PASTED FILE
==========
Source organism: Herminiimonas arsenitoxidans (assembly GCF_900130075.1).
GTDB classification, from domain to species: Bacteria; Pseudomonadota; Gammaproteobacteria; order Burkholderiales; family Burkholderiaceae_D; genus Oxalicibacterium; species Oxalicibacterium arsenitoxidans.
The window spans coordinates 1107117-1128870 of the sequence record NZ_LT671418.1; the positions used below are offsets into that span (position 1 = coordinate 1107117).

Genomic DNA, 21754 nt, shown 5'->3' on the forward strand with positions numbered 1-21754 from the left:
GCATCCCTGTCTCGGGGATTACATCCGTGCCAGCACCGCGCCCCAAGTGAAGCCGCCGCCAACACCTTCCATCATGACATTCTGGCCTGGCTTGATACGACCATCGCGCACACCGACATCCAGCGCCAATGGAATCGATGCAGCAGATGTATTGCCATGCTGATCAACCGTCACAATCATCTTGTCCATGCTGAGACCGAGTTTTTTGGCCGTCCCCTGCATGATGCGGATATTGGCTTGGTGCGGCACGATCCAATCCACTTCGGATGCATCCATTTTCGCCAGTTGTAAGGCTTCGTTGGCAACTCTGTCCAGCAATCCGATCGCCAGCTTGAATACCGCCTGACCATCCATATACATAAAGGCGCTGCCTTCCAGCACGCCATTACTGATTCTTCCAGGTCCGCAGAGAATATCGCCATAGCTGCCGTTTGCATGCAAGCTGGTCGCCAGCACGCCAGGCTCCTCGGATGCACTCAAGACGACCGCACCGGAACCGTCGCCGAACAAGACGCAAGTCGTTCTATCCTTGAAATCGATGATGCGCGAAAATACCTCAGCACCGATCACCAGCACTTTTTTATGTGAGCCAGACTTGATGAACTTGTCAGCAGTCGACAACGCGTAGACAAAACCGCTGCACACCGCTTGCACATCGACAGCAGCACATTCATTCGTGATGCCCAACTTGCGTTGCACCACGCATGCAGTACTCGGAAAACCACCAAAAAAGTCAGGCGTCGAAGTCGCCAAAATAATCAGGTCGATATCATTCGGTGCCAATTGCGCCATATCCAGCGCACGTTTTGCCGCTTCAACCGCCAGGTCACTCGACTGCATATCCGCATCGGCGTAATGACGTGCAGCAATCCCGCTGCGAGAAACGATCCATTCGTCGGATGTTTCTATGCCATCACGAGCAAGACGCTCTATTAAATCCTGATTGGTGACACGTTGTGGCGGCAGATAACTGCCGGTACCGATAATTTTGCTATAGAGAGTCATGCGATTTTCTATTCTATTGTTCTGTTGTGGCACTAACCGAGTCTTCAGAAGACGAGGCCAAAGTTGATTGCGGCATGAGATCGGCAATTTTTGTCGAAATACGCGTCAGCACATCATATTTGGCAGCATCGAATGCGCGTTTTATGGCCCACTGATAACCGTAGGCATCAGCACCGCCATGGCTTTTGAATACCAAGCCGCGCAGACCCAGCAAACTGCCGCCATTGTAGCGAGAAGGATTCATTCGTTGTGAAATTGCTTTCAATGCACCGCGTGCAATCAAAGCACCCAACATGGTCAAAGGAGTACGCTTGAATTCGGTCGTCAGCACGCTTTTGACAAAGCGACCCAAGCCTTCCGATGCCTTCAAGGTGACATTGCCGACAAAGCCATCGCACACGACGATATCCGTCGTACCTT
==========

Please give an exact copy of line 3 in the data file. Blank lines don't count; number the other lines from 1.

The window spans coordinates 1107117-1128870 of the sequence record NZ_LT671418.1; the positions used below are offsets into that span (position 1 = coordinate 1107117).